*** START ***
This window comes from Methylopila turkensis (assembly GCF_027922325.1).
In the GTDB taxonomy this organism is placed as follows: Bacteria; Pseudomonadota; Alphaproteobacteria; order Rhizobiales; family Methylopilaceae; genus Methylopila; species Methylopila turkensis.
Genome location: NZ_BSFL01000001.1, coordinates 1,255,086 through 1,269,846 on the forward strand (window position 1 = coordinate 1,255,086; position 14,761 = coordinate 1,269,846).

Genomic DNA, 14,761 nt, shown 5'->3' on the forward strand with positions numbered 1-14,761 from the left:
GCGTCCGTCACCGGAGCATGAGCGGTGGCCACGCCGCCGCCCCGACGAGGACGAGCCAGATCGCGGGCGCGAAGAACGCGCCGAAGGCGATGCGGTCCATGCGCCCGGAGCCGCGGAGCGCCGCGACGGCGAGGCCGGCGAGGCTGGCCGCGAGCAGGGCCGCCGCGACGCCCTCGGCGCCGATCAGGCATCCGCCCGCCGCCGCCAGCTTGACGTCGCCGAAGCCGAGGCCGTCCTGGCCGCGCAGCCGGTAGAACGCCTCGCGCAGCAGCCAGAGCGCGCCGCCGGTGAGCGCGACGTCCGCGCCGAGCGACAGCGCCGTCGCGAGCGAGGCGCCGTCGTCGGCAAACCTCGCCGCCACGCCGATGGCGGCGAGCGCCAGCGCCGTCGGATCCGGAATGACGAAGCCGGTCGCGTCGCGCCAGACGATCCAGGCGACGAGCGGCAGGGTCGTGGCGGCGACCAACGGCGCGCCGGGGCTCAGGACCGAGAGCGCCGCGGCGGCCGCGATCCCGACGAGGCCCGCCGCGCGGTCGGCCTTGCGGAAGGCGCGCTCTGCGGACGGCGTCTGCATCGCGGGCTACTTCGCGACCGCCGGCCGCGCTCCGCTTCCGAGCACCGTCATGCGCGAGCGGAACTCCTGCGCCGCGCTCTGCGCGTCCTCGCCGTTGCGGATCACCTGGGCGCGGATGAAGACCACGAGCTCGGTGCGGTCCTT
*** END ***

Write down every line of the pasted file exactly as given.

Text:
This window comes from Methylopila turkensis (assembly GCF_027922325.1).
In the GTDB taxonomy this organism is placed as follows: Bacteria; Pseudomonadota; Alphaproteobacteria; order Rhizobiales; family Methylopilaceae; genus Methylopila; species Methylopila turkensis.
Genome location: NZ_BSFL01000001.1, coordinates 1,255,086 through 1,269,846 on the forward strand (window position 1 = coordinate 1,255,086; position 14,761 = coordinate 1,269,846).

Genomic DNA, 14,761 nt, shown 5'->3' on the forward strand with positions numbered 1-14,761 from the left:
GCGTCCGTCACCGGAGCATGAGCGGTGGCCACGCCGCCGCCCCGACGAGGACGAGCCAGATCGCGGGCGCGAAGAACGCGCCGAAGGCGATGCGGTCCATGCGCCCGGAGCCGCGGAGCGCCGCGACGGCGAGGCCGGCGAGGCTGGCCGCGAGCAGGGCCGCCGCGACGCCCTCGGCGCCGATCAGGCATCCGCCCGCCGCCGCCAGCTTGACGTCGCCGAAGCCGAGGCCGTCCTGGCCGCGCAGCCGGTAGAACGCCTCGCGCAGCAGCCAGAGCGCGCCGCCGGTGAGCGCGACGTCCGCGCCGAGCGACAGCGCCGTCGCGAGCGAGGCGCCGTCGTCGGCAAACCTCGCCGCCACGCCGATGGCGGCGAGCGCCAGCGCCGTCGGATCCGGAATGACGAAGCCGGTCGCGTCGCGCCAGACGATCCAGGCGACGAGCGGCAGGGTCGTGGCGGCGACCAACGGCGCGCCGGGGCTCAGGACCGAGAGCGCCGCGGCGGCCGCGATCCCGACGAGGCCCGCCGCGCGGTCGGCCTTGCGGAAGGCGCGCTCTGCGGACGGCGTCTGCATCGCGGGCTACTTCGCGACCGCCGGCCGCGCTCCGCTTCCGAGCACCGTCATGCGCGAGCGGAACTCCTGCGCCGCGCTCTGCGCGTCCTCGCCGTTGCGGATCACCTGGGCGCGGATGAAGACCACGAGCTCGGTGCGGTCCTT